As I'm working through on my 2019 thesis, I'm really stunned and thrilled at how many of my necessary changes in workplace culture have actually been implemented - thanks to COVID. The pandemic completely reshaped flexibility in the workplace, but there are still threats. While many corporations have chosen to keep hybrid or remote work their preferred style, others have not. We're still waiting to see what the norm will be and how many managers will continue to demand five 8hr workdays per week, in-person.
I mentioned earlier, one of this Millennials' key traits is multitasking. They're comfortable using multiple devices simultaneously, a trait that's been fostered by the rise of technology. This ability to juggle multiple tasks at once has made them efficient learners, capable of quickly absorbing and processing information from various sources.
Disclaimer: I would assert that we learn more in less time, but perhaps not as deeply as previous generations. You might not find many Millennials that can give you the same level of detail in an issue or process than someone Gen X, but we can tell you about alternative options, how to find more info about it, or where online to find the people you need. It's shift in deep vs. wide learning styles.
In the last post, I mentioned this leads older generations - in the workplace, in restaurants, in person (literally everywhere, based on my experience) - to think that Millennials are disengaged, distracted, unable to focus, etc. Sure, there are those for whom it's true, but for most, this is not the case. Millennials have simply adapted to the fast-paced, information-rich environment that tech has created. They're capable of focusing when necessary, but they also know how to utilize their resources to maximize efficiency. Sometimes, when they're not paying attention, it's because they know they don't need to (you know damn well we've alllll been to those meetings). Sometimes, there's deep information we just ... don't need to know.
There's also been a blurring of lines between professional spaces and personal spaces. Most millennials are tethered to a device of some sort which led to issues of being “always on” or expectations of “always available.” This constant connectivity has influenced their communication styles, making them more immediate and direct. They're usually comfortable with instant messaging, emails, video calls, and social media, and they use these tools not just for personal communication, but also in the workplace. However, that access still needs boundaries, and it can sometimes lead to misunderstandings with older generations who may prefer more traditional forms of communication and scheduling. Taking time during the day to attend an appointment, pick up a child, run an errand, or have an extended lunch is pretty commonplace. You just work a bit later to make sure it's all one. If a manager expects at-your-desk labor from 8am-5pm, most Millennials won't answer a work message or call once 5pm rolls around - like ... even if the office is burning down. It's important for decision-makers to understand these differences in communication styles and schedules to foster an environment where all styles are respected and accommodated.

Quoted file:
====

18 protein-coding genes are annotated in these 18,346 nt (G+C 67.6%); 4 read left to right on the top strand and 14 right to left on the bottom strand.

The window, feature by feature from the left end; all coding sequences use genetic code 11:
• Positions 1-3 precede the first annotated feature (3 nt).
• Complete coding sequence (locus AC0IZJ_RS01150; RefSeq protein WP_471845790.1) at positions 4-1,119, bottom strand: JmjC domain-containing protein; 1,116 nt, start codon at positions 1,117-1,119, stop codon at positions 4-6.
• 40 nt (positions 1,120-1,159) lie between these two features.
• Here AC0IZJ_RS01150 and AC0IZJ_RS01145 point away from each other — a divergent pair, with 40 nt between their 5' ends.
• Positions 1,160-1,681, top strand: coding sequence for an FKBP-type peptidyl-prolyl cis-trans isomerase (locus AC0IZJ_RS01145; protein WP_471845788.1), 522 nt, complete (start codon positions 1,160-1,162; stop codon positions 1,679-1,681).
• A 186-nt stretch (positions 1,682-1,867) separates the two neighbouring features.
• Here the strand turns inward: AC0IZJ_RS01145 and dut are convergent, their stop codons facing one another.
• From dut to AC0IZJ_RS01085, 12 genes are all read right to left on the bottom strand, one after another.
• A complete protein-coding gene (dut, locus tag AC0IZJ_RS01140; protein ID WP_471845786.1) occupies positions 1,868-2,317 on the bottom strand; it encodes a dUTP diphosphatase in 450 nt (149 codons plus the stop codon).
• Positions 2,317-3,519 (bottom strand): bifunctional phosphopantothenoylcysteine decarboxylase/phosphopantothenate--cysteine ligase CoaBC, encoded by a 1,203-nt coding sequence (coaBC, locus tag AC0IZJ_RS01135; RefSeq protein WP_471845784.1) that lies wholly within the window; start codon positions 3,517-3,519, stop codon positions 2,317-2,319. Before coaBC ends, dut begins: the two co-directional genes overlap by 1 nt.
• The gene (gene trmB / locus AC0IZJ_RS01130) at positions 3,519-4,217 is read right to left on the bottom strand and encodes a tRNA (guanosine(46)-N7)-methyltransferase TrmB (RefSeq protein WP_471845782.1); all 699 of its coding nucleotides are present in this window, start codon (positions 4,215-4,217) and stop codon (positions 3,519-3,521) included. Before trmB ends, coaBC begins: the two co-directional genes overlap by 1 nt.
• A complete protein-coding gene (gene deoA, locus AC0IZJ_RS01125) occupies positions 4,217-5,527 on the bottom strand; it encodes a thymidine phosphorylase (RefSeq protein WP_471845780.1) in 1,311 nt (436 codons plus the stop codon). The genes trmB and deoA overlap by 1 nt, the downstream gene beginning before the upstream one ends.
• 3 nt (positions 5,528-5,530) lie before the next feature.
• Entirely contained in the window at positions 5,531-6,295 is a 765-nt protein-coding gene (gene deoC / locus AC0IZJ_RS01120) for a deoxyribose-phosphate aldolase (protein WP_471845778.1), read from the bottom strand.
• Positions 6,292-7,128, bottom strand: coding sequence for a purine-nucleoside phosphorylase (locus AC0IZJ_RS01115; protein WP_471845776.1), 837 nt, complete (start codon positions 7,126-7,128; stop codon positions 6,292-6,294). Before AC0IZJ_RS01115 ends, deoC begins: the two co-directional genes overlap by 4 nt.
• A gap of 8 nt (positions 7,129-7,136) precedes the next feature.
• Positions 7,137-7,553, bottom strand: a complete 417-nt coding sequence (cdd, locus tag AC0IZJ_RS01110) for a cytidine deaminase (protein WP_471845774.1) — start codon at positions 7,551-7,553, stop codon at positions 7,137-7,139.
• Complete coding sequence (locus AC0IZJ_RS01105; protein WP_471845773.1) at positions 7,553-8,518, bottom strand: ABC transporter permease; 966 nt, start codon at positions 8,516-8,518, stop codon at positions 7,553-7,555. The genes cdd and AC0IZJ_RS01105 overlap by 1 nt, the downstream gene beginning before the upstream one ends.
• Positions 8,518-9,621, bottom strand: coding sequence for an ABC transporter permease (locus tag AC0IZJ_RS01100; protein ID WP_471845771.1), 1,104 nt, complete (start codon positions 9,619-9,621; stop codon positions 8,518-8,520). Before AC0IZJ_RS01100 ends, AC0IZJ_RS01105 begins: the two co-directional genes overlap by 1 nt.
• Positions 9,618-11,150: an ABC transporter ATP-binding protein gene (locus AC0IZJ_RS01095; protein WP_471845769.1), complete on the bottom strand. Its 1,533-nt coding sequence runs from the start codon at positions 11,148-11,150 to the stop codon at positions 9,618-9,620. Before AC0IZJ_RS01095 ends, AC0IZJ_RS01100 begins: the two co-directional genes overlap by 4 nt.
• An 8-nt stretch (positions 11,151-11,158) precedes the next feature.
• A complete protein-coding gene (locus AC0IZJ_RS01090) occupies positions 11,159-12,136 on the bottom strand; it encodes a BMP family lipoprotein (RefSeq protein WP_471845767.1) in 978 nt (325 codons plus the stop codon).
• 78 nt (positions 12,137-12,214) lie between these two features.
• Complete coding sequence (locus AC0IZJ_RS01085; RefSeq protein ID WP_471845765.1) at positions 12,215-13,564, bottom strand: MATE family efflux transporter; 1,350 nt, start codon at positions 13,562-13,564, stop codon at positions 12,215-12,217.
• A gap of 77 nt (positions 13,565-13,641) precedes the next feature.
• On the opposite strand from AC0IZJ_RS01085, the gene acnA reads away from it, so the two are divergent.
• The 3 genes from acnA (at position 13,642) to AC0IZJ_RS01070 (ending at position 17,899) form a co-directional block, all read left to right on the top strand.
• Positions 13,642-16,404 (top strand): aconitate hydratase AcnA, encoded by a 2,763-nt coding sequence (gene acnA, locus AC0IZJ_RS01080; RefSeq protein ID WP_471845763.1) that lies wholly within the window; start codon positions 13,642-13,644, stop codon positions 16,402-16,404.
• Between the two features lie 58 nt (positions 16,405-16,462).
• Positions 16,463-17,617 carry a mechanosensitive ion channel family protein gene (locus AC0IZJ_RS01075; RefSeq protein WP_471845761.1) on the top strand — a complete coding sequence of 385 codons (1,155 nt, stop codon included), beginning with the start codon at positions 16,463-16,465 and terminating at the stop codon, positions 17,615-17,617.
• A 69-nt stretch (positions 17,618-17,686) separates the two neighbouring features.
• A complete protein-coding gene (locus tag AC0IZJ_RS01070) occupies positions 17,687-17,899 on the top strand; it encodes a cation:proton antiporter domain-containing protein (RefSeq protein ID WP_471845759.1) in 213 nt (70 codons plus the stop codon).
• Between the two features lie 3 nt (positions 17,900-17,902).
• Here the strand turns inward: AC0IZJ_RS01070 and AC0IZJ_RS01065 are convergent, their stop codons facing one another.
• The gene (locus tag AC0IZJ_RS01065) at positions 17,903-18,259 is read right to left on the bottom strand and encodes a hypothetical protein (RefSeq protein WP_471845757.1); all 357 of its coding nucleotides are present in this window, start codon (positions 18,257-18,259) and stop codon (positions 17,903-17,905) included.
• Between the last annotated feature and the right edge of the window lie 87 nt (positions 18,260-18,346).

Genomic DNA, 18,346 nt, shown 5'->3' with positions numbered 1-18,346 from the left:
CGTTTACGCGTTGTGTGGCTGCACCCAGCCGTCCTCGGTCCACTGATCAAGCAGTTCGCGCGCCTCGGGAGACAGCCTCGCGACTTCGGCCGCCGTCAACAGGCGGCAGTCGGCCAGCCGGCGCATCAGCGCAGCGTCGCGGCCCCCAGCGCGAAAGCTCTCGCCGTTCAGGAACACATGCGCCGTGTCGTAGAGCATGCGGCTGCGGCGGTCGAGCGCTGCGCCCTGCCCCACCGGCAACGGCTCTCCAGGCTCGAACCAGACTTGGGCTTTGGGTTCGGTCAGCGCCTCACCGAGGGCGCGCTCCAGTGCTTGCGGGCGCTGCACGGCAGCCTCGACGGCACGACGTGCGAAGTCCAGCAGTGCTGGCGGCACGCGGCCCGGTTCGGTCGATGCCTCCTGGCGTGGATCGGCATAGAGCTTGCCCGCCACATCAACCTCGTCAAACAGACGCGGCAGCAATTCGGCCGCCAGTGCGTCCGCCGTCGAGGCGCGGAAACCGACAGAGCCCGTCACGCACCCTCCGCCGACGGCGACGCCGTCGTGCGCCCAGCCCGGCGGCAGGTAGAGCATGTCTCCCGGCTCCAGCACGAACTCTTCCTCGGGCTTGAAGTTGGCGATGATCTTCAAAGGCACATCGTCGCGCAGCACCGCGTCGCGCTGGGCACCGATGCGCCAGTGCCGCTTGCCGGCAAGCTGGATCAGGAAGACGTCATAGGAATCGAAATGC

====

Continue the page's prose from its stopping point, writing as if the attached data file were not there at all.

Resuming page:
Another personal/professional line that continues to blur is politics in the office. As millennials become the majority of the electorate, their frustrations – education costs and debt, high housing prices, income stagnation, and lack of employee appreciation – will be expressed not just in organizational culture but also at the ballot box. The same way previous generations changed the workplace through legislation creating limited-hour work weeks, a minimum wage, and labor unions, future generations will seek legislative remedies to their burdens. The idea that a corporation will "take care of its people" is toast. I'll discuss that next. Stay tuned for the social contract! Some of the legislation ideas that have come up include:
Equal Pay Legislation: In many countries, legislation has been proposed or enacted to address the gender pay gap. These laws often require employers to pay men and women equally for doing the same work.
Gig Economy Laws: With the rise of the gig economy, some jurisdictions have proposed or enacted laws to provide more protections for gig workers. For example, California's AB5 law makes it harder for companies to classify workers as independent contractors rather than employees.
Paid Family Leave: In the United States, the FAMILY Act has been proposed, which would provide up to 12 weeks of paid leave for personal or family health issues. This would significantly impact workplace culture, particularly for working parents and caregivers.
Anti-Discrimination and Harassment Laws: Many jurisdictions have strengthened their anti-discrimination and harassment laws in recent years. These laws can have a significant impact on workplace culture by promoting diversity and inclusion and preventing harassment and discrimination. Still, a number of Anti-LGBTQIA+ laws and laws limiting women's healthcare are sweeping local governments nationwide. Younger generations do not accept that there are personal life vs. workplace life laws when it comes to social issues. Laws affect life, and they're not going to pal around with people at work who vote to harm their life.
This post is based on the thesis "Millennials, Be Yourself Sometimes" by Stephen Aber at Queens University of Charlotte, 2019.